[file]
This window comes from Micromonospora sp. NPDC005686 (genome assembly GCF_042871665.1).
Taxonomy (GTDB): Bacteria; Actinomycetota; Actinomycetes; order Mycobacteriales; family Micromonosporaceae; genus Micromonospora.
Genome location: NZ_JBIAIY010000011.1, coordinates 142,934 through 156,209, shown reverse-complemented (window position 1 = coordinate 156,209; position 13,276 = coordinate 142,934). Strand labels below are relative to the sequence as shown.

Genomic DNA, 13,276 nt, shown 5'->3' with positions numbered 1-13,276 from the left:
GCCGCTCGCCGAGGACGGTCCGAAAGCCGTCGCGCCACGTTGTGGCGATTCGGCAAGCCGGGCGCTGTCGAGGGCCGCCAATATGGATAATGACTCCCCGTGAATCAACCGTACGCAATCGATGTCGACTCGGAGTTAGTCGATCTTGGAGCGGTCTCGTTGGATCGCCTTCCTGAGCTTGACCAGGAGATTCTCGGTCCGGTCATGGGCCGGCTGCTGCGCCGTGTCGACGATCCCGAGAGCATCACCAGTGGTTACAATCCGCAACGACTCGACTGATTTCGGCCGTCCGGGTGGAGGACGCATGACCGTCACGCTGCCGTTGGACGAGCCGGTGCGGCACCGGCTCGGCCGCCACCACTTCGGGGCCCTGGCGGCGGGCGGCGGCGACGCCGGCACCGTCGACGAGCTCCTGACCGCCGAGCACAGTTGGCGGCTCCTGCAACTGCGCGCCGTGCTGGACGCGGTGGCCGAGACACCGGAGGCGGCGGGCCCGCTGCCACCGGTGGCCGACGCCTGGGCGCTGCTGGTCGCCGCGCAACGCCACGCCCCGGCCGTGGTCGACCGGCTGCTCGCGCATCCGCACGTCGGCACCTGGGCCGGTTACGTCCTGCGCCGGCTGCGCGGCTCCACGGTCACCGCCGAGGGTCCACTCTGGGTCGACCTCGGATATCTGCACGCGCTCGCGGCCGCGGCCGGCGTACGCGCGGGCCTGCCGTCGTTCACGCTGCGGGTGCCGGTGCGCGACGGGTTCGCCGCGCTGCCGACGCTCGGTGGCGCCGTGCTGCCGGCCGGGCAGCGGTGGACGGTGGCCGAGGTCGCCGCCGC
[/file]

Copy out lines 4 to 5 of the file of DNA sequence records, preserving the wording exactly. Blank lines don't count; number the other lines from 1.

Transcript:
Genomic DNA, 13,276 nt, shown 5'->3' with positions numbered 1-13,276 from the left:
GCCGCTCGCCGAGGACGGTCCGAAAGCCGTCGCGCCACGTTGTGGCGATTCGGCAAGCCGGGCGCTGTCGAGGGCCGCCAATATGGATAATGACTCCCCGTGAATCAACCGTACGCAATCGATGTCGACTCGGAGTTAGTCGATCTTGGAGCGGTCTCGTTGGATCGCCTTCCTGAGCTTGACCAGGAGATTCTCGGTCCGGTCATGGGCCGGCTGCTGCGCCGTGTCGACGATCCCGAGAGCATCACCAGTGGTTACAATCCGCAACGACTCGACTGATTTCGGCCGTCCGGGTGGAGGACGCATGACCGTCACGCTGCCGTTGGACGAGCCGGTGCGGCACCGGCTCGGCCGCCACCACTTCGGGGCCCTGGCGGCGGGCGGCGGCGACGCCGGCACCGTCGACGAGCTCCTGACCGCCGAGCACAGTTGGCGGCTCCTGCAACTGCGCGCCGTGCTGGACGCGGTGGCCGAGACACCGGAGGCGGCGGGCCCGCTGCCACCGGTGGCCGACGCCTGGGCGCTGCTGGTCGCCGCGCAACGCCACGCCCCGGCCGTGGTCGACCGGCTGCTCGCGCATCCGCACGTCGGCACCTGGGCCGGTTACGTCCTGCGCCGGCTGCGCGGCTCCACGGTCACCGCCGAGGGTCCACTCTGGGTCGACCTCGGATATCTGCACGCGCTCGCGGCCGCGGCCGGCGTACGCGCGGGCCTGCCGTCGTTCACGCTGCGGGTGCCGGTGCGCGACGGGTTCGCCGCGCTGCCGACGCTCGGTGGCGCCGTGCTGCCGGCCGGGCAGCGGTGGACGGTGGCCGAGGTCGCCGCCGC